Left side figure is taken from M. Alcántara Ortigoza et al. Phys. Rev. B 74, 226401 (2006)

Left side figure is taken from M. Alcántara Ortigoza et al. Phys. Rev. B 74, 226401 (2006)

[Phys. Rev. B 72, 174416 (2005) and Phys. Rev. B 74, 226401 (2006)] Developing quantum computing and increasingly smaller memory storage devices has led intense research into the properties of nanoscale magnets, including quantum single-molecule magnets (SMM) and arrays of ferromagnetic nanodots. This goal, however, faces several challenges. One of them is the ever-present inter-magnet interactions, which are directly responsible for the loss of memory of these devices during magnetic relaxation. Since inter-magnet exchange interactions and some other interactions are negligibly small, it is been considered that the classical and long-range magnetic dipole-dipole interactions could be the leading factor controlling the loss of memory stored in nanomagnets’ arrays.

In order to gauge the importance of the dipolar interdot interaction, I have investigated the magnetization dynamics of two-dimensional squared (2D) and three-dimensional cubic (3D) arrays of ferromagnetic nanodots — subjected to their purely classical interaction [1,2]. By solving numerically the so-called Landau-Lifschitz-Gilbert equation, I have obtained the magnetic hysteresis curves and found that, even though dipolar interactions may be very weak with respect to the external magnetic induction, they suffice to demagnetize arrays of ferromagnetic dots separated by distances shorter than ~3 nm, and may thus likewise disorder SMMs. However, I have also shown that, contrary to the long known general trend, dipolar interactions may favor the magnetization of 2D arrays of dots under certain conditions.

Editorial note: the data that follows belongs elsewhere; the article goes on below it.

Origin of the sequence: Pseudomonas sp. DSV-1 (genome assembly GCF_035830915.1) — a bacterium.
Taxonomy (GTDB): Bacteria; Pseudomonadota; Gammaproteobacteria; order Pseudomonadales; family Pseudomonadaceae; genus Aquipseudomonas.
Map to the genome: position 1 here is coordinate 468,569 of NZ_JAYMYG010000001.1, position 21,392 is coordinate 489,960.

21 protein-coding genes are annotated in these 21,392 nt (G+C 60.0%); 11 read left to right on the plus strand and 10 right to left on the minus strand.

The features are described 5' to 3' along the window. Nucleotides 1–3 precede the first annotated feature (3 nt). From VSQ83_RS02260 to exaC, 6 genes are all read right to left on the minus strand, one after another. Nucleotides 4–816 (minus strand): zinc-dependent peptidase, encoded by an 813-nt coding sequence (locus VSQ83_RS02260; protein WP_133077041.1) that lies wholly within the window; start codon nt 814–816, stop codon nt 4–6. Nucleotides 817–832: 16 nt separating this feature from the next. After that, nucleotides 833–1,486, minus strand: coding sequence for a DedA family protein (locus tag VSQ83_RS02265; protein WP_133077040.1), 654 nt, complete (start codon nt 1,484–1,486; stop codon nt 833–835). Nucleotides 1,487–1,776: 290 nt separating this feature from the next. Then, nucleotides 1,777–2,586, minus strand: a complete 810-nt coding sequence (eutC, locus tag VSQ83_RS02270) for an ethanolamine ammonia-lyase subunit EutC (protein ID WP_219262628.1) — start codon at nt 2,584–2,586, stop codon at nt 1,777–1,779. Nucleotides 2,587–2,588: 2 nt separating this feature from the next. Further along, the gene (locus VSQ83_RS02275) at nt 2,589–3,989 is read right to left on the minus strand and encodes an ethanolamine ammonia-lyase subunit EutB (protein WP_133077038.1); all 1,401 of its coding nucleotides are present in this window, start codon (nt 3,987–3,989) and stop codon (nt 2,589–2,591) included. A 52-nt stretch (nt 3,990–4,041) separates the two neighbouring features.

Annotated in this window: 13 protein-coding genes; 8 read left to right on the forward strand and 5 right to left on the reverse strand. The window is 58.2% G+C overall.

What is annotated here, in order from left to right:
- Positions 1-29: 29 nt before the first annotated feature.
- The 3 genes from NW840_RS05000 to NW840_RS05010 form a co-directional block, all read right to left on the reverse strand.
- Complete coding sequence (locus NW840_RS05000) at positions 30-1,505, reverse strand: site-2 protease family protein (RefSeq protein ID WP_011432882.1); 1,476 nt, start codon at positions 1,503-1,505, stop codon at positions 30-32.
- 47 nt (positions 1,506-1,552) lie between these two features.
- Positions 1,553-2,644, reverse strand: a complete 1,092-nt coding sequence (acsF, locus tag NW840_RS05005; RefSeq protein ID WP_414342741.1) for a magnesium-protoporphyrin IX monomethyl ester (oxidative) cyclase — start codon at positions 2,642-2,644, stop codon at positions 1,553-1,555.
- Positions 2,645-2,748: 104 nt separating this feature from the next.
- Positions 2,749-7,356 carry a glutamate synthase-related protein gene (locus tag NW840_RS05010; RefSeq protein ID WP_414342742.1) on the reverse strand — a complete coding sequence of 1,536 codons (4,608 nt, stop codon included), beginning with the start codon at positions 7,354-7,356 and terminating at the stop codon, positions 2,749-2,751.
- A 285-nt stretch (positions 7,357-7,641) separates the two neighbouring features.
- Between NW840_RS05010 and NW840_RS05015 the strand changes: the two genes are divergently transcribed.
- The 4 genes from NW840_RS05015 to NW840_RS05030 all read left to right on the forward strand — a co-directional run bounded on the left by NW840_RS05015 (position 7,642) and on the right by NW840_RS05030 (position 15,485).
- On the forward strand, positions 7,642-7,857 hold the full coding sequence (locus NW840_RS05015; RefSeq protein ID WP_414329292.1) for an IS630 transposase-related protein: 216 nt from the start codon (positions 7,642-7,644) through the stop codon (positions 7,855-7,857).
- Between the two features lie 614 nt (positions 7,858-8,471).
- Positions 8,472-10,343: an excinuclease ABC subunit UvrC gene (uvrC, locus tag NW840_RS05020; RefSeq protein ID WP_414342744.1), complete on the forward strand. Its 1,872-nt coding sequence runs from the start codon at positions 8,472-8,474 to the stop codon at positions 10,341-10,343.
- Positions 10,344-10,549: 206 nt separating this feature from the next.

It has been quite notable that even isolated single-molecule magnets also display magnetic hysteresis; exhibiting striking sequences of discrete steps in their magnetic hysteresis loops. A quantum tunneling picture of the magnetization mostly explains this phenomenon. Yet, there are reports of additional steps that cannot be explained by this model. In this work, in order to capture which features of SMMs are exclusive of their internal quantum nature, I have studied several factors affecting the classical magnetization/demagnetization process of the 2D and 3D arrays, including the magnetic-precession damping, dipolar interaction strength (depending on the separation between dots, i.e., dot surface or volume density), external magnetic induction rate of variation (ΔB/Δt), magnetic anisotropy of the dots, and temperature. For example, we have shown that the enlargement of magnetic hysteresis loops observed in quantum SSMs and caused by increasingly fasterΔB/Δt is also a classical effect for 3D arrays. Yet, under certain conditions, ΔB/Δt may be of negligible importance for 2D arrays, for instance. One of the most arresting results is that classical dipolar interactions also produce stepped magnetization loops for 3D arrays and hence could be the cause for the above-mentioned unexpected steps observed in SMMs. Furthermore, I have revealed that dipolar interactions can produce a first-order transition for 2D arrays, a sudden and drastic change in the magnetic hysteresis loops at a particular dot surface density. Namely, after a smooth development of the hysteresis loops, at a particular surface density (i.e., strength of dipolar interaction), the magnetic hysteresis loop changes its number of steps.  Such feature had not had not been recognized previously and had thus led to misinterpretations. Finally, I have also shown the strikingly different behavior of the magnetization hysteresis loops depending on anisotropy direction with respect to the external magnetic induction.


[1] Effect of dipolar interactions on the magnetization of a cubic array of nanomagnets

[2] Comment on “Magnetization of two-dimensional square arrays of nanomagnets